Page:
A Conversation With Max Adrian

A Conversation with Max Adrian: 2017-2018 Artist in Residence

What made you become an artist? 

I don’t really feel like I had much of a choice. It was always something I was doing and always something I wanted to do. I entertained other thoughts of what I wanted to do with my life. For a long time in high school, I wanted to be a journalist, but I was still taking all of the art classes, painting a lot in my free time, and doing lots of wacky visual art things. At the core of it, all was this passion for storytelling.

Is working with your hands a big part of visual storytelling?

Working with my hands is like working through ideas for me. And writing is still very important for me too, but almost more often I need to be doing something with my hands, making something, even just playing with something. I always need my hands to be active, and I think that played a big part in my choosing to be an artist and pursuing this lifestyle.

What are your inspirations or influences in your practice?

Performance is my main influence, lots of different kinds of performance. I would say drag queens, puppetry, and big theatrical productions of people assuming identities and performing these roles—that’s all really influential for me. Which might sound kind of funny because I’m not a performance artist. But the performance itself, the act of taking on a certain costume and assuming that role and living it is a constant thought in all of the work I do. I think I’m slowly working toward performance. There are performative things I am interested in incorporating into my work before too long.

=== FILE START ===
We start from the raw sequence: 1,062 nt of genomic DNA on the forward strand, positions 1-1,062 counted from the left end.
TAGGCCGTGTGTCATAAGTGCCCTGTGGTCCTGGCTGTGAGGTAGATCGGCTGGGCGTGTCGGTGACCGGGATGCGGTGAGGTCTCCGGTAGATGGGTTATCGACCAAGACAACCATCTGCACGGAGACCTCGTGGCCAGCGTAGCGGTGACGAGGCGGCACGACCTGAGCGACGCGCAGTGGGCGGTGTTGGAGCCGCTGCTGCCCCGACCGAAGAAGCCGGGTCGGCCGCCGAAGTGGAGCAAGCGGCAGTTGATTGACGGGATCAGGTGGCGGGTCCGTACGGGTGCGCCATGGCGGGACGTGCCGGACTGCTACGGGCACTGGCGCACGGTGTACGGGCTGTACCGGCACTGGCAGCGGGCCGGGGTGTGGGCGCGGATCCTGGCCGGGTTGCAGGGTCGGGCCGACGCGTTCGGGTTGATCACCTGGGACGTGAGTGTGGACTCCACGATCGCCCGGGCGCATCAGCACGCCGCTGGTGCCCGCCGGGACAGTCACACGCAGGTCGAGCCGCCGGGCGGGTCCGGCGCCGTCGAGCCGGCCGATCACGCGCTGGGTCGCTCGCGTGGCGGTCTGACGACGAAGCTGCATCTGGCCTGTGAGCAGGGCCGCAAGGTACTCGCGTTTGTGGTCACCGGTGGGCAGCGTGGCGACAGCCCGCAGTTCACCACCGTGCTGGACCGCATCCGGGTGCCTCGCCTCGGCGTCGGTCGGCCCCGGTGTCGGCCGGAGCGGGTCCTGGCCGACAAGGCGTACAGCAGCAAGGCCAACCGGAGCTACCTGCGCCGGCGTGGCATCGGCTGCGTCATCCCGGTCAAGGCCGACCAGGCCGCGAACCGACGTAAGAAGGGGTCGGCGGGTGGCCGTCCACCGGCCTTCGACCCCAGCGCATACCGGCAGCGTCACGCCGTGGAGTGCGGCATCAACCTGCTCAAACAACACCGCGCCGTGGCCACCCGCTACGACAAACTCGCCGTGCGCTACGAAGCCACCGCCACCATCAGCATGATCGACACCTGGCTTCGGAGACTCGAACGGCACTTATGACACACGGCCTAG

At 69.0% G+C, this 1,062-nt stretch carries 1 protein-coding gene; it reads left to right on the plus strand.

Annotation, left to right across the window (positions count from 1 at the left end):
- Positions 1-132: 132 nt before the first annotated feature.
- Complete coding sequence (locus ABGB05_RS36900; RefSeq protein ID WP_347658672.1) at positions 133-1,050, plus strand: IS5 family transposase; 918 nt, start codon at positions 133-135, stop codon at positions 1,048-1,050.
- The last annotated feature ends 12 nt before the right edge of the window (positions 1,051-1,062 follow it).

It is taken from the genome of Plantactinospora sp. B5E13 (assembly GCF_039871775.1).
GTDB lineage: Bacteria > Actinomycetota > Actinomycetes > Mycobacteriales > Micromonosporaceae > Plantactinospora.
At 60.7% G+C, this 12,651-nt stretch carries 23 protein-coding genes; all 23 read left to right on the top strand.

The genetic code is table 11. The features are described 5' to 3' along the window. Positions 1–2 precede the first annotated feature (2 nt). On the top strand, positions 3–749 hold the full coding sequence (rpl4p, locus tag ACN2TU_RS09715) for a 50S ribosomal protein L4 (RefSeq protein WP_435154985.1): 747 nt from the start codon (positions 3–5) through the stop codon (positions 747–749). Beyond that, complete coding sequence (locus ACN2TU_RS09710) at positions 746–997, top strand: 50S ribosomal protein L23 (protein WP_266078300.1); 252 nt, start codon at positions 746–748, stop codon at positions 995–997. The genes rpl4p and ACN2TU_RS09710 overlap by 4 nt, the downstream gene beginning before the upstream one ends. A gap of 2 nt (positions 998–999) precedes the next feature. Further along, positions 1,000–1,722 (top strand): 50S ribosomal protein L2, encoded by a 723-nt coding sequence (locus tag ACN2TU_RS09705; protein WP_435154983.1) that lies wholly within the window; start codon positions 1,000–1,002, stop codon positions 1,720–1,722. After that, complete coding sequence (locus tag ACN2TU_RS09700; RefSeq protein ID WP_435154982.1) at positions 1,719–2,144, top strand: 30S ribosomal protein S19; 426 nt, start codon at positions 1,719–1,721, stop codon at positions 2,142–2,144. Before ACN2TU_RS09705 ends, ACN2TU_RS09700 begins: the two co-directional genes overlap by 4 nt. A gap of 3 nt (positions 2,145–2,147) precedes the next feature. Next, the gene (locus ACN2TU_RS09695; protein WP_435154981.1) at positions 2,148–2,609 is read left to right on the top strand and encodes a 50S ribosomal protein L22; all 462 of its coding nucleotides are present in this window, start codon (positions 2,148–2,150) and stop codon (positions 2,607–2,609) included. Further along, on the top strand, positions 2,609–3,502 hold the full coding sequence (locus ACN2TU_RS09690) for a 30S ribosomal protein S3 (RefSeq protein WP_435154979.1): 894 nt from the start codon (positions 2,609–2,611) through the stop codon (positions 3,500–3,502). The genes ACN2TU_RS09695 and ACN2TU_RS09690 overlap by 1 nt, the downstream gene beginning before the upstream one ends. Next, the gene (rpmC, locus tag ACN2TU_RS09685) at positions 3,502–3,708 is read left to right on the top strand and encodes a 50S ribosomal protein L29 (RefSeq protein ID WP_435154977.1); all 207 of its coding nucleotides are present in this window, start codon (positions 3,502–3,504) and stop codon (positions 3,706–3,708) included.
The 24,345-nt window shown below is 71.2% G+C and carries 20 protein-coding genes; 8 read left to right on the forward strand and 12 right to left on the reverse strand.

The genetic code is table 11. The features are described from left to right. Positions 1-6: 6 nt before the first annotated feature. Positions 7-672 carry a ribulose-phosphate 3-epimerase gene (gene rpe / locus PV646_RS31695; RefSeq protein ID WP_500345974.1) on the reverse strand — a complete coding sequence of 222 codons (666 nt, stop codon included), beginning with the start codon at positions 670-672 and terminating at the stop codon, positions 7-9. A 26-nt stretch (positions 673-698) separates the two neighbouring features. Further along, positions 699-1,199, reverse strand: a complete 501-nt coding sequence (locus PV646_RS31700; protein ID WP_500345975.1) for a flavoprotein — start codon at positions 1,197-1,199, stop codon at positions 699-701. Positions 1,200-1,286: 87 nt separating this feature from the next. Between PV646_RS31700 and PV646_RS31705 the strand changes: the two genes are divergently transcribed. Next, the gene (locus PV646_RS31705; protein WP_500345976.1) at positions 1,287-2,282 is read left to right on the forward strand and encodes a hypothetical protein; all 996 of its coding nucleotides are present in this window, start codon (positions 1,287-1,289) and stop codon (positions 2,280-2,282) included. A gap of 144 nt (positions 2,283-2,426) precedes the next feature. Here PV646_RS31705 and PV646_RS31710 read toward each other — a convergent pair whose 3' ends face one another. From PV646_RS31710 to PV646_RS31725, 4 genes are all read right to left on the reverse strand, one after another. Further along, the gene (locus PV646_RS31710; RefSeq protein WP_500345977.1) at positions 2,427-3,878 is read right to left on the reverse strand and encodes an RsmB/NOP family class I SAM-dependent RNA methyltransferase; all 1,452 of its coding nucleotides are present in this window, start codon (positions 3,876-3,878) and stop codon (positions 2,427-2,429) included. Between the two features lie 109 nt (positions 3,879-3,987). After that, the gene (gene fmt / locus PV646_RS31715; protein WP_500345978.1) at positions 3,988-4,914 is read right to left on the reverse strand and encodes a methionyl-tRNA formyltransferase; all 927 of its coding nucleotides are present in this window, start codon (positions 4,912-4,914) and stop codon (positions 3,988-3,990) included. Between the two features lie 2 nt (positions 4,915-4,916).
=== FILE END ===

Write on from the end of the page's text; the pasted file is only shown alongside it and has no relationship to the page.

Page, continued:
Are you putting out a narrative of identity-based ideas? Is your work autobiographical?

For sure. Most artists see themselves as the conduit. Even talking about greater issues, we are the filter through which these topics are being considered. So in a sense, it’s kind of impossible to escape personal influences and a sense of autobiography even if it isn’t the main focus. And I don’t think that is my main focus, to talk explicitly about my own experiences, but I know that it’s there. It’s more about this overarching search for identity amidst the queer community, and that takes a lot of different forms, whether it’s the leather buddies that are chained together or an inflatable furry sexually suggestive critter. I think it’s this search for place and identity within a greater community that at times can still feel very foreign for me, but I have this strong pull toward being apart of it, and it is a community I’m proud to be a part of. So for me, it’s about finding my footing but in a way that I hope is pretty open-ended.

Where do you see your use of materials play into those ideas?